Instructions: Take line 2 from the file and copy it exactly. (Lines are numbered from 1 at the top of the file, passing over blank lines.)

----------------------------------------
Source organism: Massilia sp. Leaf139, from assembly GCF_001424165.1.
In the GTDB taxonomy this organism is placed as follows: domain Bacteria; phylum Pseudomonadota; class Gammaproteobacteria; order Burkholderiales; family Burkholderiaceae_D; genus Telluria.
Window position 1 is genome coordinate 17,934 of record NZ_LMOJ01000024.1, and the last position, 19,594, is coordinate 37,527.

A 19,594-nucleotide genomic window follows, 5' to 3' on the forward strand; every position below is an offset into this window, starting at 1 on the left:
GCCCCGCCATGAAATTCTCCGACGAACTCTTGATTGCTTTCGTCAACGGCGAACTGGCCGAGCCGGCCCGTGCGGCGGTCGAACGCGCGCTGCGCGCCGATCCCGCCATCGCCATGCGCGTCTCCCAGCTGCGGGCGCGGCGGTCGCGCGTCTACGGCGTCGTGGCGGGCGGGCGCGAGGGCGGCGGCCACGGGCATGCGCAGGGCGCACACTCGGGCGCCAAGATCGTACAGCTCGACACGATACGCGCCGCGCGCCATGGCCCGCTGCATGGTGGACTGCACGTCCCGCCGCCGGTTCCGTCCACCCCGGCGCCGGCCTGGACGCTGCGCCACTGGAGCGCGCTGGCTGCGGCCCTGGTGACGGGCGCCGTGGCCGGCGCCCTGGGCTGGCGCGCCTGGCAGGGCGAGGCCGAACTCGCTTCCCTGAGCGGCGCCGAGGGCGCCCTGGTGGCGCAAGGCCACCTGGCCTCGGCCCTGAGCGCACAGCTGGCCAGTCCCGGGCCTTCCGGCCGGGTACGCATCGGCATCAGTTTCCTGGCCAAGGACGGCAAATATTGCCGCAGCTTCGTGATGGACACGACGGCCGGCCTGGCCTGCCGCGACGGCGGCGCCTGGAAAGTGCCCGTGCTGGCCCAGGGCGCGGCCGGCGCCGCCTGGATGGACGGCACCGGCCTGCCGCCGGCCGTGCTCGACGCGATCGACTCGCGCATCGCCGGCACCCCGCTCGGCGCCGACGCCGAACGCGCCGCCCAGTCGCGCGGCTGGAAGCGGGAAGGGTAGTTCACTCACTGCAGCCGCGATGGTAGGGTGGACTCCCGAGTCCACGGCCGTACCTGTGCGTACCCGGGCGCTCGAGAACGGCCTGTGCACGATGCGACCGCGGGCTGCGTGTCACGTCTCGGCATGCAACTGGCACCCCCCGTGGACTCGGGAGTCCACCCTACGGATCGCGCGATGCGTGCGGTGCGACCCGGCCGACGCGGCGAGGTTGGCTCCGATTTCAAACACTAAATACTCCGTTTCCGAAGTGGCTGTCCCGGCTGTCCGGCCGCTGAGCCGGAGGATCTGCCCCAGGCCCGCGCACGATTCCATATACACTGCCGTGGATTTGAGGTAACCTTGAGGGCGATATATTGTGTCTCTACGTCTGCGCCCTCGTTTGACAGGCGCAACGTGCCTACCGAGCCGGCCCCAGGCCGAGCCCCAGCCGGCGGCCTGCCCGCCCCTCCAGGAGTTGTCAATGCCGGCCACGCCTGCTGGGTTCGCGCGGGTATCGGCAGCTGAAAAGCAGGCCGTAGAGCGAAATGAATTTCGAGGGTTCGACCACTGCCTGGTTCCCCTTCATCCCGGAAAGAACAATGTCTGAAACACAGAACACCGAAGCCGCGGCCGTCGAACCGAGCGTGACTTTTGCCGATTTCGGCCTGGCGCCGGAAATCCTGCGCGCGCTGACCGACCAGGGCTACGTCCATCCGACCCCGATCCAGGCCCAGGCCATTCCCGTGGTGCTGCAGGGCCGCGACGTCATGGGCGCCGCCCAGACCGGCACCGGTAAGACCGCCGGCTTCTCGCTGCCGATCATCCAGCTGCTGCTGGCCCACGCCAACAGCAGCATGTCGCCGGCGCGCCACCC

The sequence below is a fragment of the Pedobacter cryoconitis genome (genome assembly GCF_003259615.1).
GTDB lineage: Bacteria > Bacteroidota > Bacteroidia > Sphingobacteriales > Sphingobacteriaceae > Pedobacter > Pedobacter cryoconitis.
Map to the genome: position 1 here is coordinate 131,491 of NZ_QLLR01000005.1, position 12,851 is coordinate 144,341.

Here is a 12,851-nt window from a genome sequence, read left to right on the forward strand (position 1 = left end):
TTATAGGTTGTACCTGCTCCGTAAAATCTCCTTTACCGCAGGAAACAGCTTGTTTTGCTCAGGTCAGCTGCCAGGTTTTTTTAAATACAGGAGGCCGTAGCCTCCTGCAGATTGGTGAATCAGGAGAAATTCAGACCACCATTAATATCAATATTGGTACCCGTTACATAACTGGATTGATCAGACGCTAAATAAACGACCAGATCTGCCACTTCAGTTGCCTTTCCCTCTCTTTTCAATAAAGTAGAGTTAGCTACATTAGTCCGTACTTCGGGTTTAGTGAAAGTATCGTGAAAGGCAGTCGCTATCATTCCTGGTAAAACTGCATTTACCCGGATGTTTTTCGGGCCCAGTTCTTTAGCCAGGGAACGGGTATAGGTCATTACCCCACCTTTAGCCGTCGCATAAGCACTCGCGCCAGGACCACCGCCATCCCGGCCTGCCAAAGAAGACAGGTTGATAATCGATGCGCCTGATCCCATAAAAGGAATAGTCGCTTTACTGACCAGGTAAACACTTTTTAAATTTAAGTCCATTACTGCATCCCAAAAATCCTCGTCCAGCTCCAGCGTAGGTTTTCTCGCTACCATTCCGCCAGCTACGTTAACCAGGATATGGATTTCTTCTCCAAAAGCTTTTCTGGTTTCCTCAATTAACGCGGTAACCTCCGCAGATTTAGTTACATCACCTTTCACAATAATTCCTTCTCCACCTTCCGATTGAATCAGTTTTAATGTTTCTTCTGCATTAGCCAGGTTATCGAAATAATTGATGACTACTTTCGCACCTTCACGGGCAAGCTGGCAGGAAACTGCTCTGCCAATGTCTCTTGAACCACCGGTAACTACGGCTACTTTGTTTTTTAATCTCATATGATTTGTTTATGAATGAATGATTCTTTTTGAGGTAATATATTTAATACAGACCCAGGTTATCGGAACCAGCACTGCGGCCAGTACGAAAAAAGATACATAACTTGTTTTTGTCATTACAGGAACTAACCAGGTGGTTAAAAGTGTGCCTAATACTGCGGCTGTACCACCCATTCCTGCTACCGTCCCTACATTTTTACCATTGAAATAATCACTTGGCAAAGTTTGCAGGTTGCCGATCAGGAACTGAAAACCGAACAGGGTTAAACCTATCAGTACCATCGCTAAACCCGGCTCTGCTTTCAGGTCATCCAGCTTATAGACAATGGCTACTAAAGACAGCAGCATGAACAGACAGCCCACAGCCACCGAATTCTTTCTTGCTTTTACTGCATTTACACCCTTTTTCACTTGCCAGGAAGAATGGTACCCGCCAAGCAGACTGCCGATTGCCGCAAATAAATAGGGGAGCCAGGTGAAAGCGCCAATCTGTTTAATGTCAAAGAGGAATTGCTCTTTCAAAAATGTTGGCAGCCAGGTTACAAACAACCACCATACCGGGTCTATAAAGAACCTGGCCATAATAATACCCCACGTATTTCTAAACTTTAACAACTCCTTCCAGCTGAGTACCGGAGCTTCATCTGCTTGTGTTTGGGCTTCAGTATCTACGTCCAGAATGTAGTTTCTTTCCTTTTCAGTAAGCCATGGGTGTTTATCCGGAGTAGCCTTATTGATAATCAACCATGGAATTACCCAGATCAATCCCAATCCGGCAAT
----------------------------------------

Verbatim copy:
In the GTDB taxonomy this organism is placed as follows: domain Bacteria; phylum Pseudomonadota; class Gammaproteobacteria; order Burkholderiales; family Burkholderiaceae_D; genus Telluria.